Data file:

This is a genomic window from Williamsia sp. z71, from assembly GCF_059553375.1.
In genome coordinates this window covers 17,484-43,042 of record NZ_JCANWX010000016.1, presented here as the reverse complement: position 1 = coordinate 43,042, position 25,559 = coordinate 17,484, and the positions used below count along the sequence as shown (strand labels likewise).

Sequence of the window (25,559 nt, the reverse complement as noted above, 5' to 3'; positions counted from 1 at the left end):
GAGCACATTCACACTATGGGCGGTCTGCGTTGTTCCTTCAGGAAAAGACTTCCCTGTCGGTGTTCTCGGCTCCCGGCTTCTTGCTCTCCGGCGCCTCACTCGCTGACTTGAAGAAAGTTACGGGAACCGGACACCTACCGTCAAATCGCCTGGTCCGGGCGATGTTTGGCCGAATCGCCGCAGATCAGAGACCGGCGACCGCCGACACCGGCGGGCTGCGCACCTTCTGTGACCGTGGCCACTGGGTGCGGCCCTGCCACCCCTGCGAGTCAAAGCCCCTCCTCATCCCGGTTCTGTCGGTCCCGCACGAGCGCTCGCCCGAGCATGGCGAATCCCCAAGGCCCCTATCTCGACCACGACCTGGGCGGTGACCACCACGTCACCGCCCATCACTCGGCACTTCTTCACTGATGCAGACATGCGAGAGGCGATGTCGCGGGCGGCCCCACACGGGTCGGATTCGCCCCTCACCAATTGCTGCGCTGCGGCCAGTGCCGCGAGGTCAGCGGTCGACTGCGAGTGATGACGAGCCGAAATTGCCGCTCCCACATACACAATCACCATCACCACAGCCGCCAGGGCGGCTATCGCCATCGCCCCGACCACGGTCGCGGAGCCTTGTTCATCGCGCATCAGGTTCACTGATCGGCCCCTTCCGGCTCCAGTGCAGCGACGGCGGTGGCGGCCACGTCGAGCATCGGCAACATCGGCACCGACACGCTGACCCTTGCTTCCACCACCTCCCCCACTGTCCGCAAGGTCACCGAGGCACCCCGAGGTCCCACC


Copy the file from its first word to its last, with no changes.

This is a genomic window from Williamsia sp. z71, from assembly GCF_059553375.1.
In genome coordinates this window covers 17,484-43,042 of record NZ_JCANWX010000016.1, presented here as the reverse complement: position 1 = coordinate 43,042, position 25,559 = coordinate 17,484, and the positions used below count along the sequence as shown (strand labels likewise).

Sequence of the window (25,559 nt, the reverse complement as noted above, 5' to 3'; positions counted from 1 at the left end):
GAGCACATTCACACTATGGGCGGTCTGCGTTGTTCCTTCAGGAAAAGACTTCCCTGTCGGTGTTCTCGGCTCCCGGCTTCTTGCTCTCCGGCGCCTCACTCGCTGACTTGAAGAAAGTTACGGGAACCGGACACCTACCGTCAAATCGCCTGGTCCGGGCGATGTTTGGCCGAATCGCCGCAGATCAGAGACCGGCGACCGCCGACACCGGCGGGCTGCGCACCTTCTGTGACCGTGGCCACTGGGTGCGGCCCTGCCACCCCTGCGAGTCAAAGCCCCTCCTCATCCCGGTTCTGTCGGTCCCGCACGAGCGCTCGCCCGAGCATGGCGAATCCCCAAGGCCCCTATCTCGACCACGACCTGGGCGGTGACCACCACGTCACCGCCCATCACTCGGCACTTCTTCACTGATGCAGACATGCGAGAGGCGATGTCGCGGGCGGCCCCACACGGGTCGGATTCGCCCCTCACCAATTGCTGCGCTGCGGCCAGTGCCGCGAGGTCAGCGGTCGACTGCGAGTGATGACGAGCCGAAATTGCCGCTCCCACATACACAATCACCATCACCACAGCCGCCAGGGCGGCTATCGCCATCGCCCCGACCACGGTCGCGGAGCCTTGTTCATCGCGCATCAGGTTCACTGATCGGCCCCTTCCGGCTCCAGTGCAGCGACGGCGGTGGCGGCCACGTCGAGCATCGGCAACATCGGCACCGACACGCTGACCCTTGCTTCCACCACCTCCCCCACTGTCCGCAAGGTCACCGAGGCACCCCGAGGTCCCACC